It often begins with a tingle in your throat or a single sneeze, followed by a headache, drowsiness, a runny nose and nagging cough.
It’s official, you’ve caught a virus. That tall glass of orange juice and big bottle of hand sanitizer can’t help you now.
The question is, have you been infected by the constantly mutating influenza virus, known as the flu? Or is it one of the 200 strains of the common cold virus?
According to medical microbiologist Dr. Jonathan Gubbay, there is a big difference.
“The facts that distinguish them are that influenza is an illness that has a sudden onset, it causes a high fever, aches and pains,” he told Global News.
In other words, when you’ve been hit with the flu, you’ll know.
While both the common cold and the flu attack your respiratory tract, the cold tends to stay up in the nose and sinus area.
The flu, on the other hand, can enter deep into the lungs and cause complications — and especially for young children, people over 65 years old, pregnant women and individuals with long-term medical conditions and weaker immune systems.
“Influenza is among one of the 10 leading causes of death in Canada,” said Dr. Jerome Leis, associate scientist at Toronto’s Sunnybrook Research Institute.
“It kills well over 3,000 Canadians annually and leads to over 13,000 hospitalizations. It really should not be confused with the common cold.”
Cold symptoms are much milder and more common — hence the term, the common cold — and the most common of common colds is the rhinovirus.
Unlike the flu, which has a specific season between October and May in the Northern Hemisphere, the cold can hit at any time of the year but is also more common in the winter months.
That’s not because cold weather causes you to get sick but because people tend to herd together indoors more in the winter. The windows are shut and we’re more likely to breathe the same air as someone who already has a virus.
“That’s why also when people travel on flights, some people may notice they catch a cold, not from the flying but just from being so close to other people in a closed space,” Dr. Gubbay said.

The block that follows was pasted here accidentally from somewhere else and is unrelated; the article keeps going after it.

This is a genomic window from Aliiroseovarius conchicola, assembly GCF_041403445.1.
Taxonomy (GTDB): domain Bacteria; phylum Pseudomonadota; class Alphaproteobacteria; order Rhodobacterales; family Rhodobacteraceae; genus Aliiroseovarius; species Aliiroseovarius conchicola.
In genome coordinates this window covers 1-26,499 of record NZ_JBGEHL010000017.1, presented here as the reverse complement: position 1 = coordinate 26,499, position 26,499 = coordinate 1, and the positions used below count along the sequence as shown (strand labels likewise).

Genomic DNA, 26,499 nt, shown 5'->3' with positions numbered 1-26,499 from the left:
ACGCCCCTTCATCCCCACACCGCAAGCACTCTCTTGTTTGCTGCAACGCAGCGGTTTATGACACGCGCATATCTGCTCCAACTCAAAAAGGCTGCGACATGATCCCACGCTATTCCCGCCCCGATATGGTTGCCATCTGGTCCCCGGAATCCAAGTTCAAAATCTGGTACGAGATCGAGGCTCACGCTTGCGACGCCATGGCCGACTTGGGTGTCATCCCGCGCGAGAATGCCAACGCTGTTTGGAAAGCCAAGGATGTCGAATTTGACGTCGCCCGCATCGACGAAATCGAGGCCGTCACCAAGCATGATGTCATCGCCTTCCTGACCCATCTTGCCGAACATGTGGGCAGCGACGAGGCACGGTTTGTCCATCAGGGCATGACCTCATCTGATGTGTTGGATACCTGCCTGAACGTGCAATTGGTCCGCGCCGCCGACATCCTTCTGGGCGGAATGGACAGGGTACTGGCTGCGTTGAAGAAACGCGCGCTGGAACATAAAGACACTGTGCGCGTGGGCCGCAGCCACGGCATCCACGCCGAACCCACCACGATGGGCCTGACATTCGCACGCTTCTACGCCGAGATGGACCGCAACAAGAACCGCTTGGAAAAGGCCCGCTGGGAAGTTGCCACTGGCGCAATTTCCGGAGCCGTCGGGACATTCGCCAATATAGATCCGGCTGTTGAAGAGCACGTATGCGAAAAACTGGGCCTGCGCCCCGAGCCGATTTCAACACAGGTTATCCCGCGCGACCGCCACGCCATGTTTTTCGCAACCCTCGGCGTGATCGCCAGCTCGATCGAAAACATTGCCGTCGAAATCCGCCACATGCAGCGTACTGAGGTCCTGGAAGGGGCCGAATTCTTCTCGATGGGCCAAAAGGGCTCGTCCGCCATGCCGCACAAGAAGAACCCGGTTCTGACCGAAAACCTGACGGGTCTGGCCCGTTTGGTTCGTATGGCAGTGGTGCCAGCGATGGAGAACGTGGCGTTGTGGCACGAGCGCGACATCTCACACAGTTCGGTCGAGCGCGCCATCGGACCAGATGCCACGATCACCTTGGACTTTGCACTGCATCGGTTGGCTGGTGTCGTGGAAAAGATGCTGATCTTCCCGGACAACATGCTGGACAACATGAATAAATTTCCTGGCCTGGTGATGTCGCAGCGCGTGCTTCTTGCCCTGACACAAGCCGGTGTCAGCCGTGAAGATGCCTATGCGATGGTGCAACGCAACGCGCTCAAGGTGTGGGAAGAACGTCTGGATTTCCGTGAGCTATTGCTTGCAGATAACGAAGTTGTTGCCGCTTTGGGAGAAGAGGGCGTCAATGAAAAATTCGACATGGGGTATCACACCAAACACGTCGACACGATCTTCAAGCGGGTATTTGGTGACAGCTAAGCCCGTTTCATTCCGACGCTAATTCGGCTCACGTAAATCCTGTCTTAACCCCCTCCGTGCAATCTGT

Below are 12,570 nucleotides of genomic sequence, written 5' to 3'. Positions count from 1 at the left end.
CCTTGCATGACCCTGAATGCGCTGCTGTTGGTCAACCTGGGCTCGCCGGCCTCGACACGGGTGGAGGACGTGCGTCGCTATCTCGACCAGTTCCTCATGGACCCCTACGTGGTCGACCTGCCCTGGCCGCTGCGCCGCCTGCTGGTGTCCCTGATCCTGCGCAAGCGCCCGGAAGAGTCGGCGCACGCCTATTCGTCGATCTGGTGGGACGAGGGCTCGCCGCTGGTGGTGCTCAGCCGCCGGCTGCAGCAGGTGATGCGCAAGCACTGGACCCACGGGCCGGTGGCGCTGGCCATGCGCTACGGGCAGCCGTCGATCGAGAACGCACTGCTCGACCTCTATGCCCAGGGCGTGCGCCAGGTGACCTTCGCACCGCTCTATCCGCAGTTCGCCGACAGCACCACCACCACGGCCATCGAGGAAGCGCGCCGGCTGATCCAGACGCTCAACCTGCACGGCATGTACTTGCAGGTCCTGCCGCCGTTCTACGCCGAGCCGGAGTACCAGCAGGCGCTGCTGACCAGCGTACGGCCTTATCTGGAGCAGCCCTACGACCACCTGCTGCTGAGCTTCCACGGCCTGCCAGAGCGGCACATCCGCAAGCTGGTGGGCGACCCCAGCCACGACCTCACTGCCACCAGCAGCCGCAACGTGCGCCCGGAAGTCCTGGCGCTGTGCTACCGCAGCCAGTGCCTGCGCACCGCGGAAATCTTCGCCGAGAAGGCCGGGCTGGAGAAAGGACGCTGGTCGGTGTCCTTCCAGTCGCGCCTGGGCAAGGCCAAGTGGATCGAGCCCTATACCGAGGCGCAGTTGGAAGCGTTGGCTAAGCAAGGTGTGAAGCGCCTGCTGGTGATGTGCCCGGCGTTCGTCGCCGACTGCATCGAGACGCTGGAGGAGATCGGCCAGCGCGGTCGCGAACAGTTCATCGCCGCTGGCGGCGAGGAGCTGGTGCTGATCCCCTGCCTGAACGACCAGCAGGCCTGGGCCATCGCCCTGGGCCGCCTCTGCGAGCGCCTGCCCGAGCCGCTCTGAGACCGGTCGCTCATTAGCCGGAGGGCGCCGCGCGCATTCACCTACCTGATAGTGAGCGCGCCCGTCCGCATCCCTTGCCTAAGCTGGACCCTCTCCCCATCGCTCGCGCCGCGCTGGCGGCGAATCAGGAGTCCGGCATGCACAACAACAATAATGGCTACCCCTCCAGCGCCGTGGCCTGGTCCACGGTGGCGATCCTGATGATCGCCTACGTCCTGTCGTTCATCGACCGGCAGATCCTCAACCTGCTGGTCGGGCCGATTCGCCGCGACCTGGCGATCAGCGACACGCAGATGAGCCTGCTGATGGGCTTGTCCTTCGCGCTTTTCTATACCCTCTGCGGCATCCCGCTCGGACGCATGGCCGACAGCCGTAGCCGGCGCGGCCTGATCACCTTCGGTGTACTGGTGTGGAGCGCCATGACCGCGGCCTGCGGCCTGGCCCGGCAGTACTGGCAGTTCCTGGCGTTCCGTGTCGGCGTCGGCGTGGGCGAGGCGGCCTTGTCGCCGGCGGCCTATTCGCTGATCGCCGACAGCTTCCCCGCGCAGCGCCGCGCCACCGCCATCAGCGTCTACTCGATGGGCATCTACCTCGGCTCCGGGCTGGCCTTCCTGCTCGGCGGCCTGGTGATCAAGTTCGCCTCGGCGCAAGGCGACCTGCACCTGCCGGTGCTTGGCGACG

Generally, colds clear up within a week to 10 days, but that post-viral nagging cough can linger for weeks.
Influenza, on the other hand, can last up to three weeks.
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The virus spreads more rapidly, which causes your body to respond even more aggressively.
Ironically, all the awful symptoms you experience when you’re sick are mainly caused by your body’s immune response to the virus, including the fever and chills that have you bedridden.
The hypothalamus, which serves as your body’s thermostat, cranks up the heat to make viruses less comfortable.
For adults with a common cold, fever is rare and only comes with the flu.
That’s when over-the-counter medications like acetaminophen and ibuprofen can help reduce discomfort.
Antibiotics will not help you when you have the cold and flu.
In fact, it will do more harm than good.
According to the Centers for Disease Control and Prevention, antibiotic resistance is one of the most urgent threats to public health.
Health officials agree, the no-brainer defence against the flu is the flu vaccine.
Although not 100 per cent perfect, it still reduces the severity of your symptoms if you do end up getting sick.
Another way to prevent yourself from getting sick is to wash your hands as often as you can, for at least 20 seconds, especially after contact with individuals or contaminated surfaces.
“The rhinovirus can survive on surfaces for at least a day and on skin for an hour,” Gubbay said.
“You might shake someone’s hand or touch a doorknob and then touch your face, or eyes, or mouth and that’s one way to infect yourself.”
On average, humans touch their face three to five times every minute, without even realizing it.
It’s also important to stay home when you’re contagious to prevent the spread of germs.
And finally, always practice good cough and sneeze etiquette.
Coughing into your hands is unsanitary and if you don’t have a tissue handy, get into the habit of using the crook of your elbow.